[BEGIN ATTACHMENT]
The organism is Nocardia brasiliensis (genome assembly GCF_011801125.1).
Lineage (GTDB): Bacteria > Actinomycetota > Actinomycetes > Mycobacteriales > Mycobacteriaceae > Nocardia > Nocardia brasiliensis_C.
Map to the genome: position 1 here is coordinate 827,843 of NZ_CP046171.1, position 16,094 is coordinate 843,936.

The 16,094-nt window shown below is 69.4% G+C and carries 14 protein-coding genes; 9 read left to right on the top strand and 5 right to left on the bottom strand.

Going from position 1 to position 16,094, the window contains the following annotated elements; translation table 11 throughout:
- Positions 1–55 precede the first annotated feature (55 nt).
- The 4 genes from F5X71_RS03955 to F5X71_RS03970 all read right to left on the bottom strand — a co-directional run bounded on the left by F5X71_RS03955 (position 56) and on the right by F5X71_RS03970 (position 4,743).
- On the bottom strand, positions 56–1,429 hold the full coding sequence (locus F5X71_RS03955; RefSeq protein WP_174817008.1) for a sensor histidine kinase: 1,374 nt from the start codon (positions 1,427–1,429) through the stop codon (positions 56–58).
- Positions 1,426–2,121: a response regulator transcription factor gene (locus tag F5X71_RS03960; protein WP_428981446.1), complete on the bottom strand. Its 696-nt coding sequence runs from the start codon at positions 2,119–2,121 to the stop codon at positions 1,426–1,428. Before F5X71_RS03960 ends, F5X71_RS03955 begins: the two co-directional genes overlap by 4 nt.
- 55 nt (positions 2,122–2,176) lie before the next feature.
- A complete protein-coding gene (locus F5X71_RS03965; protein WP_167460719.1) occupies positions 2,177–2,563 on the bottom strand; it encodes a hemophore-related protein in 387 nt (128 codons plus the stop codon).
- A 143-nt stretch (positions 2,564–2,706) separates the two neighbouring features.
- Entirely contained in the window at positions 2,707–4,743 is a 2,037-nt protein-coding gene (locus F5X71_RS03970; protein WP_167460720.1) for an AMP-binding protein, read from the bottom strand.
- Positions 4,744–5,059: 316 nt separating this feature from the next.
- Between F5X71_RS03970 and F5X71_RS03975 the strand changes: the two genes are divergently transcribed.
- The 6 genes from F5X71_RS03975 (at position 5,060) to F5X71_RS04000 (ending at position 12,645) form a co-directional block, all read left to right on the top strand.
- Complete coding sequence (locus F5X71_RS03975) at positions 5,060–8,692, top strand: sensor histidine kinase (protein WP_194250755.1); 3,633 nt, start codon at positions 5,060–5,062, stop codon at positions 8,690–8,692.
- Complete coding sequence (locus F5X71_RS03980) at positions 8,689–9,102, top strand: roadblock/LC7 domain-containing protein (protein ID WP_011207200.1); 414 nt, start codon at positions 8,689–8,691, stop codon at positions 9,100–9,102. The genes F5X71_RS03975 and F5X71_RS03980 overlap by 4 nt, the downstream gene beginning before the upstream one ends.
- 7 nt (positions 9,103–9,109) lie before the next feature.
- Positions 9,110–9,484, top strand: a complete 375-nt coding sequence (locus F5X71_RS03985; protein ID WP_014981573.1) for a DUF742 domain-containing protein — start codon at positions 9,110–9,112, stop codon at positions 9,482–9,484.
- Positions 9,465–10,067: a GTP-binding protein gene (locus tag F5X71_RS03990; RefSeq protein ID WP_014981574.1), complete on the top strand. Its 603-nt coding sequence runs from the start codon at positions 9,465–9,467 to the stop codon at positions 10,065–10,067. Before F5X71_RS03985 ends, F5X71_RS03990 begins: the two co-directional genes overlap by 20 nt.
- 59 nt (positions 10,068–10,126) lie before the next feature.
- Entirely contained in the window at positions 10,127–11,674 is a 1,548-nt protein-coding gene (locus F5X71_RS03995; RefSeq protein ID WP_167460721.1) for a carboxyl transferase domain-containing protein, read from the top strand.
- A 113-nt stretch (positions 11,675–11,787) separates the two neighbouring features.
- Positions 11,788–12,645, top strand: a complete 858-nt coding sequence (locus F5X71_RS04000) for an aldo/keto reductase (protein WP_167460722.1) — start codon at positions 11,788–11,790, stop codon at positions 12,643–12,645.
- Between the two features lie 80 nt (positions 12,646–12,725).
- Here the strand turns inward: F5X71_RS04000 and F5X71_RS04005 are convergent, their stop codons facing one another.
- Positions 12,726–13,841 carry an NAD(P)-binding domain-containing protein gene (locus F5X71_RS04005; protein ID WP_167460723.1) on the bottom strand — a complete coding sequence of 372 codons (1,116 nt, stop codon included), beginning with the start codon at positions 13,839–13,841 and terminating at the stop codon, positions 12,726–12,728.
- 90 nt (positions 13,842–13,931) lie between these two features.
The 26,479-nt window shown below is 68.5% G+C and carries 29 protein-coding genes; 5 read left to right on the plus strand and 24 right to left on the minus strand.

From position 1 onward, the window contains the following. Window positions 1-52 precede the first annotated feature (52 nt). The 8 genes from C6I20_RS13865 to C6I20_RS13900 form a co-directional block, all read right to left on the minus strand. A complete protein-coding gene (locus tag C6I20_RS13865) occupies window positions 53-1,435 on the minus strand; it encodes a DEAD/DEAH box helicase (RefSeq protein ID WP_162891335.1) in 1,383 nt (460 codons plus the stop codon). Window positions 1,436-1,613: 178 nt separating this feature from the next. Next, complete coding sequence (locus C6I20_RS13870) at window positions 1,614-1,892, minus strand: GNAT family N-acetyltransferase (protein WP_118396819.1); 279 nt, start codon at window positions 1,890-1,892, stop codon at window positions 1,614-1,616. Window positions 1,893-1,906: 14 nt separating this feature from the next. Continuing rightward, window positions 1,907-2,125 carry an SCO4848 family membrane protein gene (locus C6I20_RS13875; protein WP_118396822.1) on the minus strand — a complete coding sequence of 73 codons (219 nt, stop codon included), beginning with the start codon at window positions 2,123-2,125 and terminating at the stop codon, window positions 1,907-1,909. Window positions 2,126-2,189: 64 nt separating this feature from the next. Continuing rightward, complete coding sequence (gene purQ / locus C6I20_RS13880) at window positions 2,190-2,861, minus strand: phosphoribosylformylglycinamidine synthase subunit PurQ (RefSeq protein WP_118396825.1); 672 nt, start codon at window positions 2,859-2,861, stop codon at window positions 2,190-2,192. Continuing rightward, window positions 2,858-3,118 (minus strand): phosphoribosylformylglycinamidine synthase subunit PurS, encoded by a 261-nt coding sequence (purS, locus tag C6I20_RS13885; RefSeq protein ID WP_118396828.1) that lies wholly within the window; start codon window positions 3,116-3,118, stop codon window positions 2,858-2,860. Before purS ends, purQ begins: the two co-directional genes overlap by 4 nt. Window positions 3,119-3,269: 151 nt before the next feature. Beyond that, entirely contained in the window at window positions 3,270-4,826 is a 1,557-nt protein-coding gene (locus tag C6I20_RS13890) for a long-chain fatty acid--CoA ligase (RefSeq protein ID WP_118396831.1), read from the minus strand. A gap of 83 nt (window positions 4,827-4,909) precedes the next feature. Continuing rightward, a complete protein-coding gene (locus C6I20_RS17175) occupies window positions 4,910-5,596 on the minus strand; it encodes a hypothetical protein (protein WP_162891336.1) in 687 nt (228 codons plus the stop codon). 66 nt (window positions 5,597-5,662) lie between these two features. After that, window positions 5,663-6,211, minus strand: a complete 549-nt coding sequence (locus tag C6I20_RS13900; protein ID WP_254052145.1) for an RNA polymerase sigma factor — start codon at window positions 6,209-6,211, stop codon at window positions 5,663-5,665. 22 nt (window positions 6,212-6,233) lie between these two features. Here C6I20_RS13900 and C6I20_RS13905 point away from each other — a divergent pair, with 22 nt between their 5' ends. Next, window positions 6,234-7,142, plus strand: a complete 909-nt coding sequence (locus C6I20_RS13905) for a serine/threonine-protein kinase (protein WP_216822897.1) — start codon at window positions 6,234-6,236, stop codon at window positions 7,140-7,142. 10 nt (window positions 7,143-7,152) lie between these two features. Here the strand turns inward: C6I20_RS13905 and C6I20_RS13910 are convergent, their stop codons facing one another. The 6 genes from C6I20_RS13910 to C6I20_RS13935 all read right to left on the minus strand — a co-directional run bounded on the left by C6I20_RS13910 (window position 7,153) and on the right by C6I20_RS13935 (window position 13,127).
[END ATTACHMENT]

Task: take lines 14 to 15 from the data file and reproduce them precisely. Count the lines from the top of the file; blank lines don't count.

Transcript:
- Positions 4,744–5,059: 316 nt separating this feature from the next.
- Between F5X71_RS03970 and F5X71_RS03975 the strand changes: the two genes are divergently transcribed.